CBOE and bitcoins

May 13th, 2018

Well, at the time when I wrote the CBOE article, soon after the CME announced they’d open their exchange BEFORE the CBOE. The most interesting of things happened as a result. I bought bitcoins at 11k, it moved to 12k, 13k, 15k, 17k, 20k, in a matter of days, followed by a fall to 15k, rise to 17k, dip to 14k, and so on… Anyone who followed bitcoin price movement prior to the CME opening would’ve seen this. They would’ve also witnessed the hyper volatility that happened a bit prior to the CME opening, and a bit after.

While I profited from my original theory of the impacts of the first cryptocurrency exchange opening, the effects of the exchange is arguably short-lived. While it’s true that at the beginning, it’s easier to gain from a buy and hold position than a hold and sell, in the long-run things can change dramatically.

The reason being is that now, it’s possible to SHORT bitcoin, and that creates incentive for current holders of bitcoins to sell. Due to the lack of regulation of bitcoin, it’s even possible for a major holder of bitcoin to enter into a short position, and then LIQUIDATE their inventory, causing a dramatic drop in bitcoin prices, then closing their short, and then buying their bitcoins back, milking the good-will that’s in the market.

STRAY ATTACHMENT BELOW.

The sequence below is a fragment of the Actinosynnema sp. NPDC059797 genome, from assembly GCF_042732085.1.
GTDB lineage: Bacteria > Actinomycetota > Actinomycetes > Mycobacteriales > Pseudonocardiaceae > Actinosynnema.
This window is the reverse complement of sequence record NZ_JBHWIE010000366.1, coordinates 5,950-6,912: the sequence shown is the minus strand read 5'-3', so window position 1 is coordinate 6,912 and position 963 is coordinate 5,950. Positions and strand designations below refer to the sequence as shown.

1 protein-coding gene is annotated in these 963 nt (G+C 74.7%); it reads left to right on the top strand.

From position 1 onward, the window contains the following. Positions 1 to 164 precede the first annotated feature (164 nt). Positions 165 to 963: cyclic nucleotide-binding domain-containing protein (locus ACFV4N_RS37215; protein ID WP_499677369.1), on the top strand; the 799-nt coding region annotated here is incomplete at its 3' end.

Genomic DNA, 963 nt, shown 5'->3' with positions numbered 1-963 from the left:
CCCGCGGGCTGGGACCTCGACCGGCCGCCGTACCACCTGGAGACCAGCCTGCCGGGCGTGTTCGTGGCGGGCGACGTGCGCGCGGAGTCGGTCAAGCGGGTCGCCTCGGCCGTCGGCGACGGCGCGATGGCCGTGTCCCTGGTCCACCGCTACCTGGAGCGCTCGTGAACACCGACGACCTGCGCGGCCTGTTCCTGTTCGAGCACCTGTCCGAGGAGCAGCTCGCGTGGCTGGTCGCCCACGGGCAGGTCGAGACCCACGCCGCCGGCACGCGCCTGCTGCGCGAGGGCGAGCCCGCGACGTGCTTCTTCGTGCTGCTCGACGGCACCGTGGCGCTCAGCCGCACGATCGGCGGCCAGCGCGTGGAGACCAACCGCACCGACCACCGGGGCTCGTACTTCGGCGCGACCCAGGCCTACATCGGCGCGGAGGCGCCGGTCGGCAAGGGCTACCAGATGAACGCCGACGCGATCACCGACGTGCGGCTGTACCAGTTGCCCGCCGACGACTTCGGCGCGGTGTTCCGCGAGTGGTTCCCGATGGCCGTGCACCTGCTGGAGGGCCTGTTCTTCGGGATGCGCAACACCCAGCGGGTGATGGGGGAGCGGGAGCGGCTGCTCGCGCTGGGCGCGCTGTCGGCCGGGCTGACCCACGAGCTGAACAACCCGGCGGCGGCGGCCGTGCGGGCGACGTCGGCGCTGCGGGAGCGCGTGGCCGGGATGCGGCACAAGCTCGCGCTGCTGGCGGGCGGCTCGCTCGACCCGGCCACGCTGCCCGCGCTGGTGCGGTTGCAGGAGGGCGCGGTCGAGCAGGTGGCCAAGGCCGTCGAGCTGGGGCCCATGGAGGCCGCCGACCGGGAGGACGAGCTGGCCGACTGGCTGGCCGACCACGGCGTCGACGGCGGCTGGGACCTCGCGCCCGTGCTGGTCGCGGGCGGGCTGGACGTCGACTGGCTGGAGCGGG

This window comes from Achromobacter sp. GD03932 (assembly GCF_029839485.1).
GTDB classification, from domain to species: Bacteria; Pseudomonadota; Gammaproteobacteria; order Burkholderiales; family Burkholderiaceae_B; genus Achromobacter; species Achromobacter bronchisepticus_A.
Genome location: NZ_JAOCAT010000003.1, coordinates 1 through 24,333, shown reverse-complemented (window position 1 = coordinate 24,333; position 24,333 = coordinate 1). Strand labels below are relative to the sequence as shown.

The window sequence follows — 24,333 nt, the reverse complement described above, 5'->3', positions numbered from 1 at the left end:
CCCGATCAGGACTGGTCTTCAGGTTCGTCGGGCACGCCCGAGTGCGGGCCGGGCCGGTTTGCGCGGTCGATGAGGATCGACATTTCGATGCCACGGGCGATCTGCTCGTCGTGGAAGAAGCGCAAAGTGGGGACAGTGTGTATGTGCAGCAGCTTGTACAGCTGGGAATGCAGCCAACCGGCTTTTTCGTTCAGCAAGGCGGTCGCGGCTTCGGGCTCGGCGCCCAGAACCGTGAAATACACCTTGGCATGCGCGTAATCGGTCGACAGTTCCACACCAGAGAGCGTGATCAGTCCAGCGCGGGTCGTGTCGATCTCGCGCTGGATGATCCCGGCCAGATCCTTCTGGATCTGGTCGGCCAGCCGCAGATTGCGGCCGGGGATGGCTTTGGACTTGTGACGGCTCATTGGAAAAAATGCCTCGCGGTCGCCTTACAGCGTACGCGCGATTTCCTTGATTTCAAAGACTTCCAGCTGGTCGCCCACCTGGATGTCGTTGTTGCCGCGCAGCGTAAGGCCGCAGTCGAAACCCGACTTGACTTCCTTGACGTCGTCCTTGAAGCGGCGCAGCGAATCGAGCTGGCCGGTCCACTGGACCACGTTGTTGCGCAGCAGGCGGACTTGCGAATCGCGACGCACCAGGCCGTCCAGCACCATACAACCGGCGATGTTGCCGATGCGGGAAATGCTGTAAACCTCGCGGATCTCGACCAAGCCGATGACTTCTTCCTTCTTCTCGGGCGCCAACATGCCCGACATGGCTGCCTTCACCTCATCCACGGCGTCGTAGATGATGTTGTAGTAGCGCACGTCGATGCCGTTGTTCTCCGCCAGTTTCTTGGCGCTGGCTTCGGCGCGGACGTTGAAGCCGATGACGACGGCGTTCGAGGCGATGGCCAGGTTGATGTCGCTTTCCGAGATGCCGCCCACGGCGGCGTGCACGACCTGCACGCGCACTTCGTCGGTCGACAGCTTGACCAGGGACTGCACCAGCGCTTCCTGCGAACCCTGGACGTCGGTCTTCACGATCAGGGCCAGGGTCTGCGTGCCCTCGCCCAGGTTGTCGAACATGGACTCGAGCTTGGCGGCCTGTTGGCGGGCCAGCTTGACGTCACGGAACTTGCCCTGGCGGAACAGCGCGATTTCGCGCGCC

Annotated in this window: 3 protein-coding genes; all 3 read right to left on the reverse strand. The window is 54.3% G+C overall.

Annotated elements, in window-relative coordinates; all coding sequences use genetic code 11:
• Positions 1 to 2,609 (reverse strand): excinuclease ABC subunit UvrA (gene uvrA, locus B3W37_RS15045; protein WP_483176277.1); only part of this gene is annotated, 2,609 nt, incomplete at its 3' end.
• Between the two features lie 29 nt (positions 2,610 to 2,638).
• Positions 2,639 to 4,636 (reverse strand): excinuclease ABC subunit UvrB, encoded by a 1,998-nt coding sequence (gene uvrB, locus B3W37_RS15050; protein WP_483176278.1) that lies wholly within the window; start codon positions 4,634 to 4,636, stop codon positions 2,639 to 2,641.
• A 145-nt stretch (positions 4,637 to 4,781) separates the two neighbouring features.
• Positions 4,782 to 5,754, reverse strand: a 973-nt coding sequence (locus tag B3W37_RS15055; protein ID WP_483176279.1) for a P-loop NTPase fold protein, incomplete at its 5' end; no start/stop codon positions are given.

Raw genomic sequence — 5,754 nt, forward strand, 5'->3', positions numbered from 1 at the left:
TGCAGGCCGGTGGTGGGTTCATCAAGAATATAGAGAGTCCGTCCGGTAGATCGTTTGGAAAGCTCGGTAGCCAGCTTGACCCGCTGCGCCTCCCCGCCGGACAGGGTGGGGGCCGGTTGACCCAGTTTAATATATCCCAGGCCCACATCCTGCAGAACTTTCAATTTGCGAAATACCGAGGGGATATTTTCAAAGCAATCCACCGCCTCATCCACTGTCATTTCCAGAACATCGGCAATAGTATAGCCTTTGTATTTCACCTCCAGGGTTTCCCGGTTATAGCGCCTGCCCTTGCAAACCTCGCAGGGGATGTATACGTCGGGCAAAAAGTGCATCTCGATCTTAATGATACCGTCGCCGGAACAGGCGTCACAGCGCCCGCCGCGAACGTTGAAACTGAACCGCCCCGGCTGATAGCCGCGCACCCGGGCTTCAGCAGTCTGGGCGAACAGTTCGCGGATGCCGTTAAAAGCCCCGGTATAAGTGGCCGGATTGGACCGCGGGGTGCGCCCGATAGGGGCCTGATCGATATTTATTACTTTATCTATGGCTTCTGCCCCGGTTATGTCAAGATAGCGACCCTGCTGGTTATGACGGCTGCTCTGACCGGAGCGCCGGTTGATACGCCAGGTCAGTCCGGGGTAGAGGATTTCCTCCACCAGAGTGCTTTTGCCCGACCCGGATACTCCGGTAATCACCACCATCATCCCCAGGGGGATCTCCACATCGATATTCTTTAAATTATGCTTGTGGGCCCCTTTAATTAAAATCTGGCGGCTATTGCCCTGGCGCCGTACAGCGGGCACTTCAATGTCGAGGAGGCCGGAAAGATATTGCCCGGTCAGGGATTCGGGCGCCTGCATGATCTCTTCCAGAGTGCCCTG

I think the hype behind cryptocurrency has largely died down, and everyone has gotten their taste of it. In order for the price of the cryptocurrency to rise, outside money must flood in, I just don’t see a strong compelling reason for that at the moment, except in the case of Japan, where they’re experiencing negative interest rates.

CBOE will drive the prices of Bitcoins up as opposed to down here’s why

December 10th, 2017
Bitcoin CBOE exchange plus or minus for bitcoin? I say plus; Just because you’re betting on the future price of the bitcoin move.
Lets examine a short. You’re betting the price will go down, this means that some large quantity of bitcoins have to be liquidated and slide down for less and less, in some sort of panic sale. Unless you hold a ton of bitcoins, you can’t really trigger this. If you DO hold a ton of bitcoins, do you really want your bitcoins be to be devalued for a gain in the market? Right now, they’re “millionaires”, but they can be “BILLIONAIRES”.